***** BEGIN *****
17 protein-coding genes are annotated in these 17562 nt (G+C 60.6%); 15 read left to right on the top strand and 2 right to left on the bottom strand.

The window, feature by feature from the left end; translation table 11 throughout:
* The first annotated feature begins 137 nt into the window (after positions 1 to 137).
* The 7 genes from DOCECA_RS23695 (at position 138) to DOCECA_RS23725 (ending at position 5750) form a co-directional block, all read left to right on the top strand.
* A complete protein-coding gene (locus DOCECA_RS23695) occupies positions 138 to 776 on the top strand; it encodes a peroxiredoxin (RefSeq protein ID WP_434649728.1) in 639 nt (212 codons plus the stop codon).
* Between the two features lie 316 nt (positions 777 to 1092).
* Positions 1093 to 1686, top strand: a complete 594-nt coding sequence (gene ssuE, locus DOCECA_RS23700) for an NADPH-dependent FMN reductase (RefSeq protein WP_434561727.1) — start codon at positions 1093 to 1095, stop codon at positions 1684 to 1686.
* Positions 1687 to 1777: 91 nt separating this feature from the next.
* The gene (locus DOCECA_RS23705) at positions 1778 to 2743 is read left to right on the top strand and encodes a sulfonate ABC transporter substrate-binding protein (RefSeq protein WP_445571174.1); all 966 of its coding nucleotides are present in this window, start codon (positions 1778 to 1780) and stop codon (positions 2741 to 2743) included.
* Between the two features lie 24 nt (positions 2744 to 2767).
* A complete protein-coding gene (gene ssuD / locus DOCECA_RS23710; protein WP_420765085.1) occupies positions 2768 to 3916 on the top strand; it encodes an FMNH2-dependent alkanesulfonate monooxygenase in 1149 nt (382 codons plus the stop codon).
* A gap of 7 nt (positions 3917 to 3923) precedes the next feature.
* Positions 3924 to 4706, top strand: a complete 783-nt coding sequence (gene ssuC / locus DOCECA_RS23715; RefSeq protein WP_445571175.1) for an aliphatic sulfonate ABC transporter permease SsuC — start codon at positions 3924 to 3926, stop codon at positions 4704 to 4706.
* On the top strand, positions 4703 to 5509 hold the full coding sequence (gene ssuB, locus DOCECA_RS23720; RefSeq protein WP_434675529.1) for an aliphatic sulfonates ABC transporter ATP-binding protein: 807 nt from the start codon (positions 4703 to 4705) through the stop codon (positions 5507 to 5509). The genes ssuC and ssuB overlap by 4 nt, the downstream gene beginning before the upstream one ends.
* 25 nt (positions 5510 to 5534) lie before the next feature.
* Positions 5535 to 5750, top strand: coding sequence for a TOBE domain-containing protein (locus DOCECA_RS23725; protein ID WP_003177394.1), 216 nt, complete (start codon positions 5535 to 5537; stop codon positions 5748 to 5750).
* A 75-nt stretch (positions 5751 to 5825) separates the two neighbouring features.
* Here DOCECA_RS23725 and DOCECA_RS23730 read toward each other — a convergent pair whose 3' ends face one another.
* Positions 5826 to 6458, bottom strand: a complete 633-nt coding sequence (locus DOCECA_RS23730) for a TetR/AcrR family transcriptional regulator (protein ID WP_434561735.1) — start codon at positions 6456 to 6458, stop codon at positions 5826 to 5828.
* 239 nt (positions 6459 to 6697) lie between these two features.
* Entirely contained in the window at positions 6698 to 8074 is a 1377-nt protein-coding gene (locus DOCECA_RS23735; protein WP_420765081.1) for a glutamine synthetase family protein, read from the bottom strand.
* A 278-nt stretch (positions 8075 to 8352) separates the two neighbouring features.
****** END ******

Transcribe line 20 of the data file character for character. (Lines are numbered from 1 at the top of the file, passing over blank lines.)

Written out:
* 239 nt (positions 6459 to 6697) lie between these two features.